Reviews

1917: War, Peace and Revolution

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By 1917 all sides in the First World War were at a stalemate. The Battle of the Somme had already led to huge casualties on all sides. By January 1917, having lost a million men either killed, wounded or captured, France needed to end the war. Similarly, Russia was on its knees, with 4.5 million killed, wounded or sick, food shortages and inflation.

Listening to a Pogrom on the Radio

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Michael Rosen’s latest collection of poetry for adults is wide ranging but at its heart displays a profound anti-racism and a fury at ruling class hypocrisy. In “Migration” he writes, “Our banks migrate billions/ but they don’t call that migration./ We say no to blaming migrants”.

For socialists who enjoy poetry this collection is an essential read for now, dealing as it does with some of our key political priorities including anti-racism, solidarity with refugees, Corbyn, privatisation and the attacks on education and the NHS.

Yemen in Crisis

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One morning last December I opened the newspaper to read that “today marks 1,000 days since the beginning of the war in Yemen, a country which is now suffering from the largest humanitarian crisis in the world.”

By mid-2017 Yemen faced its worse famine since the 1940s and the world’s worst cholera epidemic. The war between Saudi Arabia and Houthi rebels has claimed at least 10,000 lives. The former Yemeni president Ali Abdullah Saleh had switched sides before being killed and wider imperialist tensions drive the conflict.

The Essential Fictions

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For a man who died aged only 45, Isaac Babel had a prodigious output. He was born in 1894 into a reasonably well-off Jewish family in the port of Odessa, currently part of Ukraine but then in Russia. As a young man he was prevented from entering university, as Tsarist Russia placed quotas on the numbers of Jewish students allowed to enrol. Nonetheless the young Babel showed himself to be adept with words and languages, coming to the attention of writer Maxim Gorky in 1915.

The Skull of Alum Bheg

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This is a remarkable work of historical detection. A skull found in a pub in Kent in 1963. A handwritten note inserted in an eye socket: “Skull of Haviladar Alum Bheg 46th Bengal N Infantry who was blown away from a gun. He was a principal leader of the mutiny of 1857 and of a most ruffianly disposition.”

Kim Wagner, who had been writing and researching colonial executions, is alerted to its existence and “found myself standing at a small train station on a wet November day with a human skull in my bag.”

We Were Eight Years In Power

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Ta-Nehisi Coates is currently one of the most sought after black writers in the US. He is a national correspondent for The Atlantic magazine and his previous book Between the World and Me (see November 2015 SR) won the National Book Award for Non Fiction. He has also turned his hand to fiction, writing a series of Black Panther books for Marvel Comics. More importantly, his work brought him to the attention of Barack Obama and he became one of a group of journalists invited to a series of off the record sessions during the latter’s presidency.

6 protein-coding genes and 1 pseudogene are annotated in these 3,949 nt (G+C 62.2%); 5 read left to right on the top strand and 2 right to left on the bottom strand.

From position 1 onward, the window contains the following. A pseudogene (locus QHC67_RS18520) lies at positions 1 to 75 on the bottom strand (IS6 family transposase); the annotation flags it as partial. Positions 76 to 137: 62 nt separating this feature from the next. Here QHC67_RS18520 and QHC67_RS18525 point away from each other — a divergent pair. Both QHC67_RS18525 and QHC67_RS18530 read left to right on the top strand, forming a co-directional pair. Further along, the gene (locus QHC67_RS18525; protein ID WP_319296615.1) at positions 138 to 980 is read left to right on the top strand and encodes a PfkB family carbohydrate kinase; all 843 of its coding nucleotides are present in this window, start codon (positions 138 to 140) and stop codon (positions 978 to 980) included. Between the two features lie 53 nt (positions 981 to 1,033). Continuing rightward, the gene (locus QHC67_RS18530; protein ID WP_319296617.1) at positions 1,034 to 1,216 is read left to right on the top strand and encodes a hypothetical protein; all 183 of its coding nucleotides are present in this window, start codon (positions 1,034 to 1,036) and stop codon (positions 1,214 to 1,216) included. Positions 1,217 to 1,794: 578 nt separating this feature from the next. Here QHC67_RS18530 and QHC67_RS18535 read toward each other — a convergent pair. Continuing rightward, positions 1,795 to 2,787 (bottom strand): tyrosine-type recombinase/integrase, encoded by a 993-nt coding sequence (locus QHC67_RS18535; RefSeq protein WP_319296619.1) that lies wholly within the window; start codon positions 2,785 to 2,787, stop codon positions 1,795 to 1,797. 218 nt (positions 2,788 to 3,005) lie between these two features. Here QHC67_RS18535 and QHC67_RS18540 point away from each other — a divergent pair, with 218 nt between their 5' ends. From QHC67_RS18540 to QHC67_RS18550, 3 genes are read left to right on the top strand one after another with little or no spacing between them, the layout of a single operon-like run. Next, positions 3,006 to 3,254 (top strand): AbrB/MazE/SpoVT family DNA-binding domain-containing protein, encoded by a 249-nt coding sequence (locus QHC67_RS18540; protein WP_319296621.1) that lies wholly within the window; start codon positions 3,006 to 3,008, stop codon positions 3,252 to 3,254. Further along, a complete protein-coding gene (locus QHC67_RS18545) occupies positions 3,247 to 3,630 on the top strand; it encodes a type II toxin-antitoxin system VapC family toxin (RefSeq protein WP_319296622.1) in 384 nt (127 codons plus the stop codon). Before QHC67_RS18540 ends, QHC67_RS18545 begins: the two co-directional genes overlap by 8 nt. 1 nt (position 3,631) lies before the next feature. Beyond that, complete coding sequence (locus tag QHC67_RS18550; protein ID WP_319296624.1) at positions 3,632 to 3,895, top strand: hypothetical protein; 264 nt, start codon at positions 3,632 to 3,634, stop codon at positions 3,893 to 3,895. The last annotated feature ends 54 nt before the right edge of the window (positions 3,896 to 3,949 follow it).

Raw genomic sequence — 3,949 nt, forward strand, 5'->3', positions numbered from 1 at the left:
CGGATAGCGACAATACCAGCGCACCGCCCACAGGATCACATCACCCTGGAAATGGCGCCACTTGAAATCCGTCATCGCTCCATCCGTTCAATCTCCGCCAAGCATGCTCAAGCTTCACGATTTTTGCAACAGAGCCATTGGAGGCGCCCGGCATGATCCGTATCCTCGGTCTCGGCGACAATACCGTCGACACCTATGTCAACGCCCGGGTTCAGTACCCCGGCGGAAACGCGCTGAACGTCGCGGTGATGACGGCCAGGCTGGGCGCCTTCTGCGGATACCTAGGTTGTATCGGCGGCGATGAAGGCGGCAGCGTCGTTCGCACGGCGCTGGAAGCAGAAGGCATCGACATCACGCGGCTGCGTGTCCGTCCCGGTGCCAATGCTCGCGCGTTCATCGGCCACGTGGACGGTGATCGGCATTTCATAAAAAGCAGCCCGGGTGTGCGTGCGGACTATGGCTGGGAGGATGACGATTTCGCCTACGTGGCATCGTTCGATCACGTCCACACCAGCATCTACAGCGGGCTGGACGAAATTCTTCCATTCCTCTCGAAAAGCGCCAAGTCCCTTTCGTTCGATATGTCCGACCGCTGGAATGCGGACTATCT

Vladimir Ilyich Lenin

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“The time has come./ I begin/ the story of Lenin”. So opens Russian poet Vladimir Mayakovsky’s astonishing 3,000-line poem written shortly after Lenin’s death in 1924. The poem articulates the grief and shock of Lenin’s passing; “On the worker/ bent at his gears/ the news pounced/ and bullet-like burned”. It also pleads for Lenin not to be idolised: “I’m anxious lest rituals,/ mausoleums/ and processions,/ should/ obscure/ Lenin’s essential/ simplicity”.

Cosmic Shift

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The centenary of the Russian Revolution has seen some excellent publications on the subject, but very little of it from Russia itself. Conceived as the first anthology of Russian art writing outside of Russia, Cosmic Shift is, in the words of curator Elena Zaytseva, “a collection that explores the aesthetic and moral legacy of the Russian Revolution in the field of contemporary art”, bringing together a vast array of artists, curators, writers and the philosophers in a shared task on an epic scale. The results are discursive and idiosyncratic in their treatment of the subject.

Nagasaki

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On 9 August 1945, three days after the atomic bombing of Hiroshima, the United States dropped a second atom bomb on Nagasaki, a small port city on Japan’s southernmost island. An estimated 74,000 people died within the first five months, and another 75,000 were injured.

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